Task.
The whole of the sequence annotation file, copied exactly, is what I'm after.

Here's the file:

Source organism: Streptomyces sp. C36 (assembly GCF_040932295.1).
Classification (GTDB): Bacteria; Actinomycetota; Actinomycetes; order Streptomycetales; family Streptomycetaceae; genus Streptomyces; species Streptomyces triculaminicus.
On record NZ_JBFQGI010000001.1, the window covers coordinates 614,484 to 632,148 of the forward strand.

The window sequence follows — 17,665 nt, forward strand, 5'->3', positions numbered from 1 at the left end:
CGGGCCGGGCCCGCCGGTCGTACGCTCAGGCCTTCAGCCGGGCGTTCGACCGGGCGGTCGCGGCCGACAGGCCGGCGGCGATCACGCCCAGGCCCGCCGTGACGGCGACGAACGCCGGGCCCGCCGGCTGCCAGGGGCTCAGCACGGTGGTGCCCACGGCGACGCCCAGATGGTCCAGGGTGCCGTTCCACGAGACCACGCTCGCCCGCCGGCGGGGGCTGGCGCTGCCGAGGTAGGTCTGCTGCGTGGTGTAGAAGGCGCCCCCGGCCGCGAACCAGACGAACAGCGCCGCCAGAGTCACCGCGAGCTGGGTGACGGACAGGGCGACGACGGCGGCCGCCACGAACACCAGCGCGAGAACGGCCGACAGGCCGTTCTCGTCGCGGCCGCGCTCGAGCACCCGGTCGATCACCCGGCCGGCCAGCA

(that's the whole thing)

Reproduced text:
Source organism: Streptomyces sp. C36 (assembly GCF_040932295.1).
Classification (GTDB): Bacteria; Actinomycetota; Actinomycetes; order Streptomycetales; family Streptomycetaceae; genus Streptomyces; species Streptomyces triculaminicus.
On record NZ_JBFQGI010000001.1, the window covers coordinates 614,484 to 632,148 of the forward strand.

The window sequence follows — 17,665 nt, forward strand, 5'->3', positions numbered from 1 at the left end:
CGGGCCGGGCCCGCCGGTCGTACGCTCAGGCCTTCAGCCGGGCGTTCGACCGGGCGGTCGCGGCCGACAGGCCGGCGGCGATCACGCCCAGGCCCGCCGTGACGGCGACGAACGCCGGGCCCGCCGGCTGCCAGGGGCTCAGCACGGTGGTGCCCACGGCGACGCCCAGATGGTCCAGGGTGCCGTTCCACGAGACCACGCTCGCCCGCCGGCGGGGGCTGGCGCTGCCGAGGTAGGTCTGCTGCGTGGTGTAGAAGGCGCCCCCGGCCGCGAACCAGACGAACAGCGCCGCCAGAGTCACCGCGAGCTGGGTGACGGACAGGGCGACGACGGCGGCCGCCACGAACACCAGCGCGAGAACGGCCGACAGGCCGTTCTCGTCGCGGCCGCGCTCGAGCACCCGGTCGATCACCCGGCCGGCCAGCA